Make: Mauser at Oberndorf
Serial Number: 272e
Year of Manufacture: 1944 (http://www.wehrmacht-awards.com/uniforms_firearms/firearms/p38/p38index.htm)
Caliber: 9mm Parabellum
Action Type: Single or Double Action Semi-Auto with Removable Magazine. This pistol has a de-cocker lever.
Markings: The left side of the slide is marked “P.38”, “byf / 44” (Mauser code) and “272e”. The left side of frame is marked “272e” and with an “Eagle / WaA135” Waffenamt mark. The right side of the slide is marked with two “Eagle / WaA135” marks with an Eagle holding a globe with Swastika in the center. The left barrel flat is marked with a Waffenamt “135” mark and the left side of the locking block is marked with an Eagle holding a globe with Swastika. The front barrel flat is marked “272 / e” and the right side of the locking block is marked with a Waffenamt “135”. The underside of the locking block is marked “272” and “e”. The left rear of the barrel is also marked with an Eagle holding a globe with Swastika. The left side of the front sight is marked “6”.
Barrel Length: 5.0”
Sights / Optics: The pistol is mounted with a flat topped “U” notched rear sight dovetailed into the slide and a Patridge style blade front sight dovetailed into the barrel.
Stock Configuration & Condition: The grips are white serrated plastic aftermarket “Franzite” grips. They have a slight a thumbrest on the left side and a rectangular lanyard ring protrudes through the left grip at its bottom rear. The grips show only a few light marks. However, there is a short crack visible at the rear of the grip screw in the left grip and another at the rear of the screw in the right grip. There is also a slight gap between the two grooves at the backs of the grips. The grips rate in about Very Good overall condition.
Type of Finish: The barrel is blued. The frame, slide, hammer, extractor, trigger and trigger bar all have a greyish phosphate finish.
Finish Originality: All Original. This two-tone finish was the correct finish for 1944 mid-year production.
Bore Condition: The bore is bright and the rifling is sharp. There is no erosion in the bore.
Overall Condition: This pistol retains about 95% of its metal finish. There is thinning on the edges of the slide and on the extractor, a few light marks on the sides of the slide and a spot of surface loss on the right side of the frame from rubbing on the trigger bar. There is extremely light thinning in the front strap. The serrations on the slide, hammer, slide release and takedown lever are sharp. The grip screw is sharp and the markings are clear. Overall, this pistol rates in about Fine condition.
Mechanics: The action functions correctly. The double action trigger pull is relatively smooth and the single action pull is crisp. The slide is tight to the frame. We did not fire this pistol.
Box, Paperwork & Accessories: This pistol comes with one blued magazine, marked on the bottom of the left side with “P38v”. There is also an “Eagle / 359” upside down Waffenamt near the top of the spine, indicating was made by Walther. The body of the magazine shows only minimal wear with some light surface frosting sprinkled over the lower right side. The floorplate shows thinning on its edges, a few light marks in its bottom surface and marks through the finish at the back from the magazine release. The magazine is in about Fine condition.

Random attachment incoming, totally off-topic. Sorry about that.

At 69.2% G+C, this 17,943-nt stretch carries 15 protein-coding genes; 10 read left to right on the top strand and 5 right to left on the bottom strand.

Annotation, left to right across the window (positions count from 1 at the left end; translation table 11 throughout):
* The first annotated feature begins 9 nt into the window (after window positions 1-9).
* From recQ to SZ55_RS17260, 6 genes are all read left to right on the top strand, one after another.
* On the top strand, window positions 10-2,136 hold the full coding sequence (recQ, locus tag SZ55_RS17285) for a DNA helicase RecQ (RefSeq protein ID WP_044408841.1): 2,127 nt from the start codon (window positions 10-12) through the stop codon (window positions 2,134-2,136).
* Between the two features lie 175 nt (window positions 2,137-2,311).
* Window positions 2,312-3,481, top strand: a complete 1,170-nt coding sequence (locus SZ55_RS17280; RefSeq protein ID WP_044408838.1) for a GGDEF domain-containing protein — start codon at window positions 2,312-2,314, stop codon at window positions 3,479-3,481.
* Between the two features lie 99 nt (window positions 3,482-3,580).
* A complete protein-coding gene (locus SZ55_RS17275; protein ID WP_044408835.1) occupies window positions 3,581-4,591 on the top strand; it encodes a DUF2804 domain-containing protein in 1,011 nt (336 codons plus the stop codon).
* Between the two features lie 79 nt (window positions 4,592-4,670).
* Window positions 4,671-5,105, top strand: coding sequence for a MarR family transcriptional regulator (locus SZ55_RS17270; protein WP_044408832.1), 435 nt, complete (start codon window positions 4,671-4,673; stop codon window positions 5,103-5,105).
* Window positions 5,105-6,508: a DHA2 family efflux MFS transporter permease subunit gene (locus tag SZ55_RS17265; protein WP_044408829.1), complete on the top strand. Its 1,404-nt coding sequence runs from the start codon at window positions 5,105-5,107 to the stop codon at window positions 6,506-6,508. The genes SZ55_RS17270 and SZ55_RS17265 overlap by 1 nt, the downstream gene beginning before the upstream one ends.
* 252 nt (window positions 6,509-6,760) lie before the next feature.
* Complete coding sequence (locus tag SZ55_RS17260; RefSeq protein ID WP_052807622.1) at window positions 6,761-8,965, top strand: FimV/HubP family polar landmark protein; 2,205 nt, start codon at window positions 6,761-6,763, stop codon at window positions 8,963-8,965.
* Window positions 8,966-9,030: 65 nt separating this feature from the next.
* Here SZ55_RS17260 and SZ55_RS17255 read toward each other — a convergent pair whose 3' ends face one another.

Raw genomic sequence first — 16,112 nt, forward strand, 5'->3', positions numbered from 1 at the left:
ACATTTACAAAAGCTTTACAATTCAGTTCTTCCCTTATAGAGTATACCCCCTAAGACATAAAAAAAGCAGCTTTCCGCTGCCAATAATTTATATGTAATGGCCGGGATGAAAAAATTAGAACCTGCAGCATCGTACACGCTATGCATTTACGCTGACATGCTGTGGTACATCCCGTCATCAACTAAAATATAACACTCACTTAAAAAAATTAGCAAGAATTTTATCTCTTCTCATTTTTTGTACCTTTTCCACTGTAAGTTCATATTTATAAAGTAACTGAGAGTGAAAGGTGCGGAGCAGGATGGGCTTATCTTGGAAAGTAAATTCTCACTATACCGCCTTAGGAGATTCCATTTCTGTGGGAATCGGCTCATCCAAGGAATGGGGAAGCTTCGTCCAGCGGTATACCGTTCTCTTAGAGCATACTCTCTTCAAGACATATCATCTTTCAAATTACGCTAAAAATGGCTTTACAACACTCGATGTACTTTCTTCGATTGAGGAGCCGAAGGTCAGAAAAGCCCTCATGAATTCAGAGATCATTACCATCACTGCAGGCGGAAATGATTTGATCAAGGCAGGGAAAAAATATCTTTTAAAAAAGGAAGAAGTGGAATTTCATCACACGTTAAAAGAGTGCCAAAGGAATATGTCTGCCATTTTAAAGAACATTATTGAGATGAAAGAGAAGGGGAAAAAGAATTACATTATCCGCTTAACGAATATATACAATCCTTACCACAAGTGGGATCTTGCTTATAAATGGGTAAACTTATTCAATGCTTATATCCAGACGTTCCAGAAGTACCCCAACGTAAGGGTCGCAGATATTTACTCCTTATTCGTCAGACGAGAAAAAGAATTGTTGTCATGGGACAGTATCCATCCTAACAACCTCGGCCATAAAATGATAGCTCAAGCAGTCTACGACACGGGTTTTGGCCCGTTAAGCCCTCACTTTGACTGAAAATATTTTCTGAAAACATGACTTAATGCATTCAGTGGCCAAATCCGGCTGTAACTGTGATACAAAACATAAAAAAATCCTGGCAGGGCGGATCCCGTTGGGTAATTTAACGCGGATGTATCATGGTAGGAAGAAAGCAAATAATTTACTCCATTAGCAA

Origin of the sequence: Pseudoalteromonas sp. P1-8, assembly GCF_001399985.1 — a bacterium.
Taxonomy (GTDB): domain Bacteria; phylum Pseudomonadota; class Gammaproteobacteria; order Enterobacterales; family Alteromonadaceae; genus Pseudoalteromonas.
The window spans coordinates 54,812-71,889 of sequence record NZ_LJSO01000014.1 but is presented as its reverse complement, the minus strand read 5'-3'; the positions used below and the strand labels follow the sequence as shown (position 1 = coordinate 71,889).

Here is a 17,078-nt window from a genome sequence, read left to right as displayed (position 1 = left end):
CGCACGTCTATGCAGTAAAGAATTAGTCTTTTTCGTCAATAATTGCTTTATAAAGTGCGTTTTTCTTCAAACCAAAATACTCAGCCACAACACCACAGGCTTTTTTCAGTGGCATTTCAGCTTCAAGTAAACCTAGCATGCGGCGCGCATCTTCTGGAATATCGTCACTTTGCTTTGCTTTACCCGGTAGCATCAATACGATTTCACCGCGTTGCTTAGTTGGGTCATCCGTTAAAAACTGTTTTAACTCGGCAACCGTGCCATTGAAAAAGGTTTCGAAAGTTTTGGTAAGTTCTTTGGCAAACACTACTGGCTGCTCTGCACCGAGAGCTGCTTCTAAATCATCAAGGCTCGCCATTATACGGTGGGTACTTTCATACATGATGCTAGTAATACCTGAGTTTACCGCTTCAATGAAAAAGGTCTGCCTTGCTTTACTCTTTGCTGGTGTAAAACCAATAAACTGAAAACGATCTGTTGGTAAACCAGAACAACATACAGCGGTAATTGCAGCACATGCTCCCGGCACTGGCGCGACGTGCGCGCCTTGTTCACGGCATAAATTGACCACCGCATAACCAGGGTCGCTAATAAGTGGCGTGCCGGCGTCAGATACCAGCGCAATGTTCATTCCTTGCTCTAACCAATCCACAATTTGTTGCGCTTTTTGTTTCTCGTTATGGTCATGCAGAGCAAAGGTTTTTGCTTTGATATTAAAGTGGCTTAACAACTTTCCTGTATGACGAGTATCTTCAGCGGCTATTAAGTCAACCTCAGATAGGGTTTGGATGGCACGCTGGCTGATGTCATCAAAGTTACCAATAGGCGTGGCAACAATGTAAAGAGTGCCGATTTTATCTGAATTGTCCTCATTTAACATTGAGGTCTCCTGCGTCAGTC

Our Assessment: The P38 occupies a significant place in history. It was the first locked breech pistol to have a single action/double action trigger. After the start of WWII, Walther could not keep up with the production required, and production was ordered to commence at both Mauser and Spreewerke in 1940. Mauser was still making the P08 Luger, however, and didn’t start making the P38 until 1942. By the end of the war, they had produced about 300,000. This is a Mauser P38 built in 1944. Its serial number and two tone finish identify it as a 1944 2nd Alphabet Run, Second Variation (“The P38 Pistol” by Buxton, page 28). This pistol is in about Fine overall condition and would rate higher but the grips are aftermarket and the magazine was made by Walther. The pistol retains about 95% of its original finish remaining. It shows thinning on the edges of the slide and on the extractor, a few light marks on the sides of the slide and a spot of surface loss on the right side of the frame from rubbing on the trigger bar. The grips are white plastic “Franzite’ after-market grips. There is a tiny crack at the rear edge of the grip screw on each grip and there is a slight gap between the back edges of the grips. The bore is bright with sharp rifling and no erosion. The gun is correctly marked and its serial numbers are matching. By 1944, serial numbers were no longer marked on the magazines, but this one was made by Walther, making its provenance suspect. This pistol is in extremely nice condition for having survived the last year of the war and all the intervening years been then and now, and normally would be highly sought after by the collectors. However, aftermarket grips and Walther magazine are going to diminish their enthusiasm. If the collectors don’t show enough interest, this will make someone a nice pistol for home protection and informal target shooting. With the finish and bore as nice as they are, this pistol should easily furnish someone another 70 years of shooting enjoyment.